Off A Side Road Near Staunton
by Stanley Plumly
Some nothing afternoon, no one anywhere,
an early autumn stillness in the air,
the kind of empty day you fill by taking in
the full size of the valley and its layers leading
slowly to the Blue Ridge, the quality of country,
if you stand here long enough, you could stay
for, step into, the way a landscape, even on a wall,
pulls you in, one field at a time, pasture and fall
meadow, high above the harvest, perfect
to the tree line, then spirit clouds and intermittent
sunlit smoky rain riding the tops of the mountains,
though you could walk until it’s dark and not reach those rains—
you could walk the rest of the day into the picture
and not know why, at any given moment, you’re there.
Reprinted from Old Heart, by Stanley Plumly (W.W. Norton & Company, Inc.). Copyright ©2007 by Stanley Plumly. The collection won the Los Angeles Times Book Prize and the Paterson Poetry Prize, and was a finalist for the National Book Award.
PHOTO: Shenandoah Valley, Virginia, in autumn. Photo by Svecchiotti, used by permission.
NOTE: Named for the river that stretches much of its length, the Shenandoah Valley encompasses eight counties in Virginia and two counties in West Virginia. The most popular belief is that the name comes from a Native American expression for “Beautiful Daughter of the Stars.” The valley is bounded to the east by the Blue Ridge Mountains, to the west by the eastern front of the Ridge-and-Valley Appalachians, to the north by the Potomac River,and to the south by the James River.
NOTE: Staunton is a city in the Commonwealth of Virginia located about 15 miles southwest of Shenandoah National Park. As of the 2010 census, the population was 23,746. Staunton is best known as the birthplace of Woodrow Wilson, the 28th President of the United States who served from 1913-1921. A member of the Democratic Party, Wilson served as the president of Princeton University and as the 34th governor of New Jersey before winning the 1912 presidential election. As U.S. President, he oversaw the passage of progressive legislative policies unparalleled until the New Deal in 1933. Following the end of WWI in 1919, he was the leading architect of the League of Nations, an international organization established to maintain world peace.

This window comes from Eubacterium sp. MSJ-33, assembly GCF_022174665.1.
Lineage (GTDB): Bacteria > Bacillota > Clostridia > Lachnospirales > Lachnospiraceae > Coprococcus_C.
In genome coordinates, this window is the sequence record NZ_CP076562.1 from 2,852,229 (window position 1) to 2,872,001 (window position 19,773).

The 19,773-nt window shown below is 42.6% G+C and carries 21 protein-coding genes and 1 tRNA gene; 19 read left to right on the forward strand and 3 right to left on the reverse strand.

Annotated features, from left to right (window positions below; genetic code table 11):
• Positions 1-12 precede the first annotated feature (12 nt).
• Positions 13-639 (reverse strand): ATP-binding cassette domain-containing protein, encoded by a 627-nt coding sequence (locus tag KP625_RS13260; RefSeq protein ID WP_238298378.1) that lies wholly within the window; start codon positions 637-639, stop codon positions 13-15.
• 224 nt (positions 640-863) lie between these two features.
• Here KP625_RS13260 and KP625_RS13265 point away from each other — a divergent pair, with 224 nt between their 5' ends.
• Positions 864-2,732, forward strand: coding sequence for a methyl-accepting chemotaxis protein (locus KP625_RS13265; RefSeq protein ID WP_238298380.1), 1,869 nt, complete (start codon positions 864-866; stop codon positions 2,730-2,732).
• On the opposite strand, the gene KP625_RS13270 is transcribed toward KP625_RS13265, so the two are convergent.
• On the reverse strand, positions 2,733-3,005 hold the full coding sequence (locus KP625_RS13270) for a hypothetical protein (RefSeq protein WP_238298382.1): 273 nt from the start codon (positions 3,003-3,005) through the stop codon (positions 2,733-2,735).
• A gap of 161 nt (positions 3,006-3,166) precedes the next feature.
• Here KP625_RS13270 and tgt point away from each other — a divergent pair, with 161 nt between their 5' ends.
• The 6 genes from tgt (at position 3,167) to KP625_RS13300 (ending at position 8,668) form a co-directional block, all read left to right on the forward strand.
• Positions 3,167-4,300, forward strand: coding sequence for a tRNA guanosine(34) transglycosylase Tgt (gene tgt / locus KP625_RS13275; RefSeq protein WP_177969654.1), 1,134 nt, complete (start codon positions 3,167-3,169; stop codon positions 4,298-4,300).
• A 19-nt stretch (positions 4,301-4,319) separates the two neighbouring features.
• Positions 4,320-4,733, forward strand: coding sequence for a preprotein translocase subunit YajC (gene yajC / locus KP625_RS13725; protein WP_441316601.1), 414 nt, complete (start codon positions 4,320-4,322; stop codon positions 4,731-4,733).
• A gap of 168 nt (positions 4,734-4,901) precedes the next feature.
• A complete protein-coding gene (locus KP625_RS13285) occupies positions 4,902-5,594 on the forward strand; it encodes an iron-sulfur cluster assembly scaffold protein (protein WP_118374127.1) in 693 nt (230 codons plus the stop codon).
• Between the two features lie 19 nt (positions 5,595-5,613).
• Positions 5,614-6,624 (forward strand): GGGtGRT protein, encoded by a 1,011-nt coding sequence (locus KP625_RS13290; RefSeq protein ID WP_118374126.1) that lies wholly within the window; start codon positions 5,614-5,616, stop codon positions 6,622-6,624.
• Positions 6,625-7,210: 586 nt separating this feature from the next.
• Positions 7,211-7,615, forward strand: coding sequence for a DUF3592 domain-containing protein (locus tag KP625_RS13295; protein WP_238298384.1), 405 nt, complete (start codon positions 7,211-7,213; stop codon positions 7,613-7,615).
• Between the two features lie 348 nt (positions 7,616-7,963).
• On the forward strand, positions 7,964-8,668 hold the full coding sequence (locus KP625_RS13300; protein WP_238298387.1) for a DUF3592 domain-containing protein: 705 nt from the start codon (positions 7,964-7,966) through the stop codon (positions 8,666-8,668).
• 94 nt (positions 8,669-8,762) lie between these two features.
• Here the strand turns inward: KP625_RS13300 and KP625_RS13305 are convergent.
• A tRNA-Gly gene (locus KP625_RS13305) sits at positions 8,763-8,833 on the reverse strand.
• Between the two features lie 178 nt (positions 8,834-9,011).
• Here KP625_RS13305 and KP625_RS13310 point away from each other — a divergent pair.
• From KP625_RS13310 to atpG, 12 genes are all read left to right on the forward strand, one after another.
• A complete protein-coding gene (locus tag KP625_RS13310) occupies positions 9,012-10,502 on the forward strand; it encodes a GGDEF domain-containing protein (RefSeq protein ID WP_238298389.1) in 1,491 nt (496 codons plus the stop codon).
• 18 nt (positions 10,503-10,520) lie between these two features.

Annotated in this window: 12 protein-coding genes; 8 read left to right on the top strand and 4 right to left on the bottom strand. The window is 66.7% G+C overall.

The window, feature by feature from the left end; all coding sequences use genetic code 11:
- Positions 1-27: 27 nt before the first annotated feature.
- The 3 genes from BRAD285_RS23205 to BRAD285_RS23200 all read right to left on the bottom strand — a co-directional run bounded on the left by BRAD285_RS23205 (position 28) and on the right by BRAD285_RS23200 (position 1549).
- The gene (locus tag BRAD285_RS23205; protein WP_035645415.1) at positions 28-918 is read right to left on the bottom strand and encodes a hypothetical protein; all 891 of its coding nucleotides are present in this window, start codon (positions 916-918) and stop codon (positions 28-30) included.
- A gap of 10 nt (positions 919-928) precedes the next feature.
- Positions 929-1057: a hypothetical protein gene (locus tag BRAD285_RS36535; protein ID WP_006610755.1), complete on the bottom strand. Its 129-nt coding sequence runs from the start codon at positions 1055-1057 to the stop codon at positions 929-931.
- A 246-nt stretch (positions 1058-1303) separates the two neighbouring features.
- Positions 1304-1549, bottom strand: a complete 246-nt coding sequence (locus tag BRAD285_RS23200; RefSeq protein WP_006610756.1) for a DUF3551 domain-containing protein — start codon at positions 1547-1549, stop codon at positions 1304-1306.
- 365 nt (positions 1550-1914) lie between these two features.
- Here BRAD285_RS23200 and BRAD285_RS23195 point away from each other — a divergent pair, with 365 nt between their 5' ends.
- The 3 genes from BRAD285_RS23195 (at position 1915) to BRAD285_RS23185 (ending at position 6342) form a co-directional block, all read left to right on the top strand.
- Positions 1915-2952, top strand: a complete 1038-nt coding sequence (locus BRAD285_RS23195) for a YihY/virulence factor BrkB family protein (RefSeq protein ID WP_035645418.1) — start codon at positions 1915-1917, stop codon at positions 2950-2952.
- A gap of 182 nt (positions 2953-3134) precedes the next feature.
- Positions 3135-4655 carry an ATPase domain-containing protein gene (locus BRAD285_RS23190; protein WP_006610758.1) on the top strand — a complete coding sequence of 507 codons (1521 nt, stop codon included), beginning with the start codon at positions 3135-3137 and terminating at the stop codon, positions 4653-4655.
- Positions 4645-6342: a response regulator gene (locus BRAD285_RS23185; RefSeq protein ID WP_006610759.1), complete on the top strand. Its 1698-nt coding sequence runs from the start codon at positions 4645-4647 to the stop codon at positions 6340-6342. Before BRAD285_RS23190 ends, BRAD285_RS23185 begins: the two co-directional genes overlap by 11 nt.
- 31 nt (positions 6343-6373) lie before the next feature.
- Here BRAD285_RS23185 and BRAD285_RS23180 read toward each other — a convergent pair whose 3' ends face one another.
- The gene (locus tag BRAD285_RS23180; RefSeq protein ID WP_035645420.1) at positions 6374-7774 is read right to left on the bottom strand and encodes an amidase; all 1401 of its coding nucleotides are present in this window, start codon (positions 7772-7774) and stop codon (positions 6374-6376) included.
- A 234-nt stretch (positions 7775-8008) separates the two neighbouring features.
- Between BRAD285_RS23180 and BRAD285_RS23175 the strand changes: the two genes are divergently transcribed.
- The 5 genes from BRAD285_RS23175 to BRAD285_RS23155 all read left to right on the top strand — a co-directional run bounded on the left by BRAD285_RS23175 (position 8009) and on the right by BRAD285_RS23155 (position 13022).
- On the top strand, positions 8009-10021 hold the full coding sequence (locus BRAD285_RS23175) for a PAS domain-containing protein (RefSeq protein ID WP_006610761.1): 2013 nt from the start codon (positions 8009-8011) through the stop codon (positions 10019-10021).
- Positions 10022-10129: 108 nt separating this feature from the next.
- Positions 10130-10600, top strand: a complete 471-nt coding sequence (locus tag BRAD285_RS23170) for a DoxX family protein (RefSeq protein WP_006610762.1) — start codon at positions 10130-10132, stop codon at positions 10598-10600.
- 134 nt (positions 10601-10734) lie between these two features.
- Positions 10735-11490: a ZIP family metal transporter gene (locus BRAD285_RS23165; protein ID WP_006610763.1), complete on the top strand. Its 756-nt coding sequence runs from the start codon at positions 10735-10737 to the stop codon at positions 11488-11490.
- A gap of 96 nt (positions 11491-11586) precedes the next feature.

PHOTO: Staunton, Virginia, sunrise. Photo by Kent Plowman, used by permission.
PHOTO: Woodrow Wilson, 28th President of the United States (1913-1921).
ABOUT THE AUTHOR: Stanley Plumly was born in Barnesville, Ohio, and grew up in the lumber and farming regions of Virginia and Ohio. He earned a BA at Wilmington College and a PhD at Ohio University. His numerous collections of poetry include In the Outer Dark (1970), winner of the Delmore Schwartz Memorial Award, and Out-of-the-Body Travel (1978), nominated for the National Book Critics Circle Award. Other collections include Summer Celestial (1983), Boy on the Step (1989), The Marriage in the Trees (1997), and Now That My Father Lies Down Beside Me: New and Selected Poems 1970-2000 (2000), Against Sunset (2017), and the posthumous Middle Distance (2020). His collection, Orphan Hours (2013), confronted his cancer diagnosis as well as the possibilities of mortality, including the creative potential of memory. Plumly’s honors and awards include fellowships from the Guggenheim Foundation, the Rockefeller Foundation, the Ingram-Merrill Foundation, and the National Endowment for the Arts. A member of the American Academy of Arts and Sciences, he taught at the University of Iowa and at the Bread Loaf Writers’ Conference. In 1985, he joined the faculty at the University of Maryland, where he founded the graduate program in creative writing, which he led until shortly before his death in 2019 at age 79. He served as Maryland’s poet laureate from 2009-2018.
Author photo by Star Black.